4. Perform affinity diagramming. An important part of selecting KPIs is understanding where individual goals and activities are not aligned with corporate goals and strategy. The prework necessary for this sort of gap analysis exercise can be accomplished through affinity diagramming. Affinity diagramming (also known as the KJ method) is an effective technique for efficiently making sense of large quantities of qualitative data and unstructured content and is even more effective when executed as a team. Affinity diagramming for both scenarios is critical to the next strategy, gap analysis. (See sidebar.)
  5. Conduct gap analysis. To move forward, it is crucial that we understand the current state. Misalignment between company and personal goals can impact effective KPI selection. Use a gap analysis to uncover any misalignments. Another organization technique, mental modeling, builds upon the affinity diagramming strategy and clearly identifies gaps to a visual representation of its inputs. (See sidebar.) The mental model clearly illustrates when the individual is focused and/or motivated to affect tasks/metrics that are not consistent with corporate strategy and vice versa. Knowing this information is extremely advantageous, as it gives your organization a blueprint of areas to address from a business process/organization standpoint or to consider and target when selecting KPIs.
  6. Consider the domain of control. Select KPIs that fall within the actionable domain of key personnel. For example, a large retail client once described a series of periodic reports that were packed with pages of metrics to which the store managers were held accountable. They were affectionately labeled "worry reports" because the reports contained too many metrics that the managers had no ability to influence. This is where knowledge of the work-life details for such individuals is crucial for selecting the right KPIs. KPIs should be easy to calculate, clearly defined and focused in purpose. Also, they should tell a very rich story in that they take into consideration a comparable entity (versus budget, forecast, last year, variance to average, etc.). Selecting KPIs using this criteria increases clarity, focus, determination and motivation in the individual.
  7. Compensation alignment. This is the ultimate strategy to make KPIs relevant for an individual and is simple but effective. Identify metrics that are tied to the compensation (bonus or base) for an individual. If those metrics are not aligned with corporate goals or strategy, assess and adjust the compensation model as necessary. Ultimately, it can be very difficult to consistently motivate individuals to work to improve KPIs when they are not rewarded for doing so. Without such a reward, any benefit from improved KPIs will be perceived as indirect in the eyes of the individual.

Once you've done all the work to select and establish relevant KPIs, follow up with the involved parties. Executing these strategies has the beneficial side effect of a personal relationship. Seeking out someone's perspective does wonders for initiative adoption programs, especially at the delivery levels of the organization. Take advantage of that momentum and follow up with these individuals on a recurring basis to continue to fortify those relationships and strengthen the purpose behind establishing KPIs in the first place.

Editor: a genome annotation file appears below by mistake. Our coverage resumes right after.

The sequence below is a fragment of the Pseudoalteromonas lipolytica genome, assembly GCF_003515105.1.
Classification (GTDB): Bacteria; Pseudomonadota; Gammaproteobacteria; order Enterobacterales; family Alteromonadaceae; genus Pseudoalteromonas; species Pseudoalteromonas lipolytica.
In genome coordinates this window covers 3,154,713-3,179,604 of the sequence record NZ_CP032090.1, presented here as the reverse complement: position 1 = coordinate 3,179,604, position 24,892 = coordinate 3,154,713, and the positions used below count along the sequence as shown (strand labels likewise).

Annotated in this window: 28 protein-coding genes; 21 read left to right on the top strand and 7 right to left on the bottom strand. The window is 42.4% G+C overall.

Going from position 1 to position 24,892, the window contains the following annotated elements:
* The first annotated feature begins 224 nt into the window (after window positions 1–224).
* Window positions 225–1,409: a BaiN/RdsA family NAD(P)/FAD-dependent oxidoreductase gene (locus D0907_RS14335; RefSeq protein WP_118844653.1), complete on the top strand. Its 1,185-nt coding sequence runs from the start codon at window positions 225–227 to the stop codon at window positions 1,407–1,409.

Take First Prize

Engage. Understand. Empathize. Show compassion. Achieve corporate and individual alignment by selecting KPIs that are personally relevant. The next time you begin selecting KPIs, remember to spell KPI next time with a capital R. You may not win any spelling bees, but you will be better positioned to effectively monitor and improve business performance.



Diagramming and Modeling

To create an affinity diagram, just write any extracted insights about personas (focus on individual motivations, goals and activities) on sticky notes. Then, group similar sticky notes together into a number of physical groups/piles. Next, create groups of groups, if possible. Finally, label the groups (both the original groups and the new super groups) with meaningful one-to-three word phrases. Capture this information electronically, preferably arranged in a spreadsheet file. Place the super group labels across the top of the spreadsheet in the first row. Place the group labels in separate columns in the second row under the super group headings. Transfer the words from the sticky notes to cells under the coordinating group label. Repeat this exercise, but instead create sticky notes that describe the corporate goals, strategy and initiatives. Also, reuse the same group and super-group labels that were just created instead of creating new labels.

To build the mental model, merge the results of the two affinity diagramming scenarios (individual versus corporate) in your spreadsheet by copying and pasting the results of the corporate-focused scenario below the results of the individual-focused scenario. Since the labels were reused for the second scenario, the data should align. Now, although the data points align, the values visually indicate where the individual and the company deviate, because each group for each scenario creates a virtual tower of varying height. Analyze the results of the illustration by simply identifying where the tower sizes are relatively and significantly unequal.